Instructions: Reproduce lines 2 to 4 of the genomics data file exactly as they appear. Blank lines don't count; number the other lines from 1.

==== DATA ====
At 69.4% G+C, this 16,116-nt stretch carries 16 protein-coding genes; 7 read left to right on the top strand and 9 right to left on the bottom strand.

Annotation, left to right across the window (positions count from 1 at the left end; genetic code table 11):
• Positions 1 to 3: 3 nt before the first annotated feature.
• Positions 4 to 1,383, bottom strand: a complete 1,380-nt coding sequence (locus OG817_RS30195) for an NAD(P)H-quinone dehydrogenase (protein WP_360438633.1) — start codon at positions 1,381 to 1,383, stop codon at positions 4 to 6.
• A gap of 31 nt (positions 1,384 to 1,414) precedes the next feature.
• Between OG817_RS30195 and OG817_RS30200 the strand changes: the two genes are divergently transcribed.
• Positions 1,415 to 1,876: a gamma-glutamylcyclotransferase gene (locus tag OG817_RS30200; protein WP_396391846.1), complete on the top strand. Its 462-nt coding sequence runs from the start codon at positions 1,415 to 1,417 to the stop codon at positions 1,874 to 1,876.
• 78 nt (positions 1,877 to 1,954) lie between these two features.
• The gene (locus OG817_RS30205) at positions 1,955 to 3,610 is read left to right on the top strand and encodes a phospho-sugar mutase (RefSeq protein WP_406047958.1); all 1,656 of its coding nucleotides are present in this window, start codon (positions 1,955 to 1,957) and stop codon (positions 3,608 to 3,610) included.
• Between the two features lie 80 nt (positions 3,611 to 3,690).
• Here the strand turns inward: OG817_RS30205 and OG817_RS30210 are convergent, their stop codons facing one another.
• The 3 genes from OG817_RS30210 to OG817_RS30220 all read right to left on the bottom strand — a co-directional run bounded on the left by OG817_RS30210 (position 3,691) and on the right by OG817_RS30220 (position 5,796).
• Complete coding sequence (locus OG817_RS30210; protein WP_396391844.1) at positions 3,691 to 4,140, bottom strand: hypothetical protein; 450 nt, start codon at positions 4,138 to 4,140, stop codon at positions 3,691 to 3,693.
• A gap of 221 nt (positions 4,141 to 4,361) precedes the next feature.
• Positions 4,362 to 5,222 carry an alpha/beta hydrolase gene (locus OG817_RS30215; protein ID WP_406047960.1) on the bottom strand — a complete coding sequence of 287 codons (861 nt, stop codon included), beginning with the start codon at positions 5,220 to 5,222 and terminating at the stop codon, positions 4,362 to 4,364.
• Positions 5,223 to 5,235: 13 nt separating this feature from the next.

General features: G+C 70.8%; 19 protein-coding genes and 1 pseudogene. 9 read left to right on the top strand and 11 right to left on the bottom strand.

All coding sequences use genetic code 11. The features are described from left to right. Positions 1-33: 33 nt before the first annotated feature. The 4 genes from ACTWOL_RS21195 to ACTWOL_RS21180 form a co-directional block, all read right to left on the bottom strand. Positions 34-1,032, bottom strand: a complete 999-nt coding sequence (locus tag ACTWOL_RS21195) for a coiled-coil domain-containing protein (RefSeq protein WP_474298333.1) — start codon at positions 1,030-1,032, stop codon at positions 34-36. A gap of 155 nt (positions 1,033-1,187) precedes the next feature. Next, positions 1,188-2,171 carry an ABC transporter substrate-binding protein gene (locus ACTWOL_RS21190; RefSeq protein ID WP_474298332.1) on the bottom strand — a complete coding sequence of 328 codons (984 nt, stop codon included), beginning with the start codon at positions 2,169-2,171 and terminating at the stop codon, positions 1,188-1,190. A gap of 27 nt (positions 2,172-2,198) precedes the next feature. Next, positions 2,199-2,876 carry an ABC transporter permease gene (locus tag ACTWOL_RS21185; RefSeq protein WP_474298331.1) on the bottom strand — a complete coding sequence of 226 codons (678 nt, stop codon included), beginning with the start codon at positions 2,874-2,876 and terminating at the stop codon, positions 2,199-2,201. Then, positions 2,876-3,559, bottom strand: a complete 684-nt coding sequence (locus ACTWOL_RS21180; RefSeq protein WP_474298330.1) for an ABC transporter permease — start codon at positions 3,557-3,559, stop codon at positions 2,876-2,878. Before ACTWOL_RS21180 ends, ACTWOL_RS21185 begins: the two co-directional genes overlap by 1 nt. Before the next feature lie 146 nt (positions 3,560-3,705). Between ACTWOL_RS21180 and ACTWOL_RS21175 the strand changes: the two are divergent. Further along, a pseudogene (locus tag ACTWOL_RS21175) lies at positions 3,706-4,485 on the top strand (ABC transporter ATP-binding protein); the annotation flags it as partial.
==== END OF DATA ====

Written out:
Annotation, left to right across the window (positions count from 1 at the left end; genetic code table 11):
• Positions 1 to 3: 3 nt before the first annotated feature.
• Positions 4 to 1,383, bottom strand: a complete 1,380-nt coding sequence (locus OG817_RS30195) for an NAD(P)H-quinone dehydrogenase (protein WP_360438633.1) — start codon at positions 1,381 to 1,383, stop codon at positions 4 to 6.